If both the public key and the private key are known ahead of time (public knowledge), and the goal is to choose a message/nonce that generates a signature with, for example, a certain number of leading zeroes, is this a similarly computationally challenging task to traditional proof of work in that it is "hard to find" but "(relatively) easy to verify?"
It seems like the answer should be "yes," because if the answer is "no" then (I think?) it would imply that signatures are not pseudorandomly uniform for different messages.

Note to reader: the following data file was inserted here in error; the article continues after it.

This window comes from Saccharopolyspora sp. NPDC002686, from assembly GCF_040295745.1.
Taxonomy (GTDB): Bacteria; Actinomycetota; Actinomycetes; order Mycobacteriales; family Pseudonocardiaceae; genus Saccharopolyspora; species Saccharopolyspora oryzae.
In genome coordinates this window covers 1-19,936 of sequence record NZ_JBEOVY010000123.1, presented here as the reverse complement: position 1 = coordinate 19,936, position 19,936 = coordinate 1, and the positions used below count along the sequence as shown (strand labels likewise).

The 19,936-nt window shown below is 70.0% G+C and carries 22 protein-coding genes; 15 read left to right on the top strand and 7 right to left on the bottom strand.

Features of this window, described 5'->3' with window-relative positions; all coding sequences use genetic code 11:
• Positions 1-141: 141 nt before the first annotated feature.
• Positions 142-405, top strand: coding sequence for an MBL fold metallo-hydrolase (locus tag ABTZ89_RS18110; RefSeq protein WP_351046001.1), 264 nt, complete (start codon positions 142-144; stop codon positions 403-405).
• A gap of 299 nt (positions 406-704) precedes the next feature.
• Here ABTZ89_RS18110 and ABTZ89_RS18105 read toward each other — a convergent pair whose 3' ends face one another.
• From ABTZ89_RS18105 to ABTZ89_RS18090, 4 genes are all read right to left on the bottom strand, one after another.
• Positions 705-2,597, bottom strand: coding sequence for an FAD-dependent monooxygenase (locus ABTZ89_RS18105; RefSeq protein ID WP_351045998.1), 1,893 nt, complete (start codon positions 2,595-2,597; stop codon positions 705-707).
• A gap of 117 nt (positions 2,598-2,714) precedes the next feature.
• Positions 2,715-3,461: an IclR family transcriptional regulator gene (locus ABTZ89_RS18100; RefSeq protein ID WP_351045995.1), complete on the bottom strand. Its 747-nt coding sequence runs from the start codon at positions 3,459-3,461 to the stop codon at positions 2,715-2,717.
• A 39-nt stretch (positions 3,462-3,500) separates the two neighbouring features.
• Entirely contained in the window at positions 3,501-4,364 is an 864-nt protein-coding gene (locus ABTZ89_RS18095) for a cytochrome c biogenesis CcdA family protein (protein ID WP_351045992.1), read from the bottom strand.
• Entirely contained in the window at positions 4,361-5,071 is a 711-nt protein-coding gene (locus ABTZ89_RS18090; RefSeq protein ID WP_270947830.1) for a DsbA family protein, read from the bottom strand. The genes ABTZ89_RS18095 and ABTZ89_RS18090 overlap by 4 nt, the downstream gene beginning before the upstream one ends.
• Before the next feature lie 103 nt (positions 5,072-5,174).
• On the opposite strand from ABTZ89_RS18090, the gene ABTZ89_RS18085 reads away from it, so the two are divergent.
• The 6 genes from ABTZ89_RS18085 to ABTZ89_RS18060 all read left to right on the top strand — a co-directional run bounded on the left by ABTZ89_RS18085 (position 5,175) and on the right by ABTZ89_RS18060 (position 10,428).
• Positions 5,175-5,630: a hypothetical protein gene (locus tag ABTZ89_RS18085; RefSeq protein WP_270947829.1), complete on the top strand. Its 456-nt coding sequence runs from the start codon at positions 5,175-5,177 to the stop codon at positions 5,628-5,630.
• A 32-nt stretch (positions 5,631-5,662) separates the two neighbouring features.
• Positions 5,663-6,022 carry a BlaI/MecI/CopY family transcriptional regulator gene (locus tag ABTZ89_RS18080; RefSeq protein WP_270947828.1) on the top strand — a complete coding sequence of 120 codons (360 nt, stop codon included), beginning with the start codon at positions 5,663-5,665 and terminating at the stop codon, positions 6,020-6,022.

Put perhaps more succinctly, can a signature also itself serve to represent a targeted proof-of-work?
Lastly, do answers to any of the above change when the signature scheme used is Schnorr rather than ECSDA?